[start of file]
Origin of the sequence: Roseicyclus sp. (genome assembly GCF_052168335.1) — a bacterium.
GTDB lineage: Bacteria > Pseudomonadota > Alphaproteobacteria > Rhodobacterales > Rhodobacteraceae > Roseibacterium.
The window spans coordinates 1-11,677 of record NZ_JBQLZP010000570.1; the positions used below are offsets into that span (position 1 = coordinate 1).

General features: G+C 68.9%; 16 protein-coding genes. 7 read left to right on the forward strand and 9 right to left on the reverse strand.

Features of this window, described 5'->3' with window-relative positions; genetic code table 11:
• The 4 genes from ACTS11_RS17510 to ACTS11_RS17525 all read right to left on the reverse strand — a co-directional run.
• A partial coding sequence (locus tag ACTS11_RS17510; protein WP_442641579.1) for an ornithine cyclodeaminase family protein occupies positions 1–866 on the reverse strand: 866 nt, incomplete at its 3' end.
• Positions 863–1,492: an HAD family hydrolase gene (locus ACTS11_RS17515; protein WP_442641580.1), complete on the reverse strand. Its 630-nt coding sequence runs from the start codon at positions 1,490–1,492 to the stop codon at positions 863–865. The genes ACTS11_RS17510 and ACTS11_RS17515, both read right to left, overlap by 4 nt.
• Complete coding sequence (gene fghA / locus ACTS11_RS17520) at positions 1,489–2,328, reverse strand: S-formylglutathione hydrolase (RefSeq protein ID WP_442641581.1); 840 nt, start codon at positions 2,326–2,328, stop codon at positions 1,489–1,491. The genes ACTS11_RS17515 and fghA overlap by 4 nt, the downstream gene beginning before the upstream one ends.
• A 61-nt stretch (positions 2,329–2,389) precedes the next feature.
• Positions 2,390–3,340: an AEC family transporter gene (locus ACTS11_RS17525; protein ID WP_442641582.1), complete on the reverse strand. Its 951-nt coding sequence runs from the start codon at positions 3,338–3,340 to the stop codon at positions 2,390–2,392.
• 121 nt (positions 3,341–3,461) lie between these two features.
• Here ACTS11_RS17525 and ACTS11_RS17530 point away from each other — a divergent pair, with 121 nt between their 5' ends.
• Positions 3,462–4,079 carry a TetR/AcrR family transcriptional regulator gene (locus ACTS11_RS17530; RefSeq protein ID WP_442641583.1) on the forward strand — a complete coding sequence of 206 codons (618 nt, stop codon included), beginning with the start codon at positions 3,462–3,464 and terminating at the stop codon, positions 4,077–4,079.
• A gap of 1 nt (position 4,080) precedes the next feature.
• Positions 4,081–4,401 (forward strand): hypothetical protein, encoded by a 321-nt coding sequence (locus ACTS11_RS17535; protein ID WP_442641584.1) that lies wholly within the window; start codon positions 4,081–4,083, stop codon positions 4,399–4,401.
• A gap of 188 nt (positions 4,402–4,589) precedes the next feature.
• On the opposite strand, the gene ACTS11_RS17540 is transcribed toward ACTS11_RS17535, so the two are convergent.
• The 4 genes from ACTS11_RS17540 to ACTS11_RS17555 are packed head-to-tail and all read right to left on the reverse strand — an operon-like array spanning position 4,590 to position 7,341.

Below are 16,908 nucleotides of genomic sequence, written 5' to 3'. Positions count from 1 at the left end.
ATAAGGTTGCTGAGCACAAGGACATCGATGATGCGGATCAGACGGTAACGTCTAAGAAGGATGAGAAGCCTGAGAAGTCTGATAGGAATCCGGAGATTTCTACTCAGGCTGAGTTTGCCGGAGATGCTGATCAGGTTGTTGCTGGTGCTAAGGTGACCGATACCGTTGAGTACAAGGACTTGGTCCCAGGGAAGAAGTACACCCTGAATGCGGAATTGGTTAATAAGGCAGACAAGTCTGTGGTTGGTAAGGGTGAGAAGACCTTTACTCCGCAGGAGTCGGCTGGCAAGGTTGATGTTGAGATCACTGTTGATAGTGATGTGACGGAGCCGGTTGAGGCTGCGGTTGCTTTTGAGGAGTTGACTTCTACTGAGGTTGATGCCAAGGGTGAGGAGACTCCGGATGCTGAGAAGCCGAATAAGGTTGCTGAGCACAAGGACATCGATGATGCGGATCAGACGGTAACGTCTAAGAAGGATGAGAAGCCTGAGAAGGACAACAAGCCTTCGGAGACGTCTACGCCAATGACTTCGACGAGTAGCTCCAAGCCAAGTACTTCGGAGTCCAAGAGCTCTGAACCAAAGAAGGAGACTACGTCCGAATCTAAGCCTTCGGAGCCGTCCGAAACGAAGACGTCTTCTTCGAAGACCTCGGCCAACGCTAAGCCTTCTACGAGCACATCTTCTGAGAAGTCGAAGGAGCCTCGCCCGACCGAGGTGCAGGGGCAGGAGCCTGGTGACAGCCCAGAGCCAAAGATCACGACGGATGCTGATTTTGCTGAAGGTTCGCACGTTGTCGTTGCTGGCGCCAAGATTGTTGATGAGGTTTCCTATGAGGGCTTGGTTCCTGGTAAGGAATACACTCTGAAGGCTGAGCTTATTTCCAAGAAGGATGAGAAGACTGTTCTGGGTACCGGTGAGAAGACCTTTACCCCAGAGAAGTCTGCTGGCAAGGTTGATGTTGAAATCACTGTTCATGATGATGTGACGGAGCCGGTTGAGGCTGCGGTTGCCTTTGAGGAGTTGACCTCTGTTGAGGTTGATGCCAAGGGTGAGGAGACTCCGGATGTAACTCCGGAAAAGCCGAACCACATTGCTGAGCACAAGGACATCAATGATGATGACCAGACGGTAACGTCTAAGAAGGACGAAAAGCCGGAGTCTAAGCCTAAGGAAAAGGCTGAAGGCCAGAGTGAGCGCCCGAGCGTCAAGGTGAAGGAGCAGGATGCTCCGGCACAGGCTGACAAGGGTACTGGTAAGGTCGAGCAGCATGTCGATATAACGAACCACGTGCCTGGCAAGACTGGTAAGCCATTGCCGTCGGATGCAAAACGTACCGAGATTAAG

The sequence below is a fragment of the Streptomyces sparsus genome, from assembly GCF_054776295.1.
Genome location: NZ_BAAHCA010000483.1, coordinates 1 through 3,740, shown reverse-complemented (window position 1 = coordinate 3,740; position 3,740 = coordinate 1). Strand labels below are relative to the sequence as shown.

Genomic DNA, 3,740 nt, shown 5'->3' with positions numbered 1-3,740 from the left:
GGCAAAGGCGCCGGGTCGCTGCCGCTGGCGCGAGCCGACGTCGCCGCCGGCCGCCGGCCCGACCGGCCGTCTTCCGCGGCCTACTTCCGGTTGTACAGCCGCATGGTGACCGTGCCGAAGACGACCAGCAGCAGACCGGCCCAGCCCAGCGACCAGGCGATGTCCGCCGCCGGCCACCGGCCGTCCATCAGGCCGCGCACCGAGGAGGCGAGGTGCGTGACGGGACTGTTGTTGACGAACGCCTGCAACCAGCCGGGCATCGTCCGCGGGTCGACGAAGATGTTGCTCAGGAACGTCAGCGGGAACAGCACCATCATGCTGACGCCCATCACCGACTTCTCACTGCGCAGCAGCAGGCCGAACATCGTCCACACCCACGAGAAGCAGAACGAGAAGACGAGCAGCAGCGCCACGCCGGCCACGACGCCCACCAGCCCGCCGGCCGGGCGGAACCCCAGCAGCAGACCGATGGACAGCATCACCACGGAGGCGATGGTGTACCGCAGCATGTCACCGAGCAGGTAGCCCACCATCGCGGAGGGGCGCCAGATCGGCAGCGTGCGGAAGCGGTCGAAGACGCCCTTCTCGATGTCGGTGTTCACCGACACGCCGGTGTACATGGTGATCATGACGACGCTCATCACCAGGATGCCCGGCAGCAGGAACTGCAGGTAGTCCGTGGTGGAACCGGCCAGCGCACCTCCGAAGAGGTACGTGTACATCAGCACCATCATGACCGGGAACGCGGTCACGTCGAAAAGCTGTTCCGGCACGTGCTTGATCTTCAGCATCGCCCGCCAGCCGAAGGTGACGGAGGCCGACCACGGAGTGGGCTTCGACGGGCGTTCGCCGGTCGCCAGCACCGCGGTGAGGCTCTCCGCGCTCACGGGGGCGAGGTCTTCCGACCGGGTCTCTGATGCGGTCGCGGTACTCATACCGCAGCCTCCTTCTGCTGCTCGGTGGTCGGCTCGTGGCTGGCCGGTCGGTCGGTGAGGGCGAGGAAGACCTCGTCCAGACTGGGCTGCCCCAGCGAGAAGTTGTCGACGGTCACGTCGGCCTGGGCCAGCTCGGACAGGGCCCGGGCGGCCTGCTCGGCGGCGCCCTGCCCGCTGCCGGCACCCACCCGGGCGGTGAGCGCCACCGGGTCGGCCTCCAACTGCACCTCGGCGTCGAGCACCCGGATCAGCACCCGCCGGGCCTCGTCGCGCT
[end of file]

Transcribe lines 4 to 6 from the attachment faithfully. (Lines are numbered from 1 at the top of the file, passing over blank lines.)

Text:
General features: G+C 68.9%; 16 protein-coding genes. 7 read left to right on the forward strand and 9 right to left on the reverse strand.

Features of this window, described 5'->3' with window-relative positions; genetic code table 11:
• The 4 genes from ACTS11_RS17510 to ACTS11_RS17525 all read right to left on the reverse strand — a co-directional run.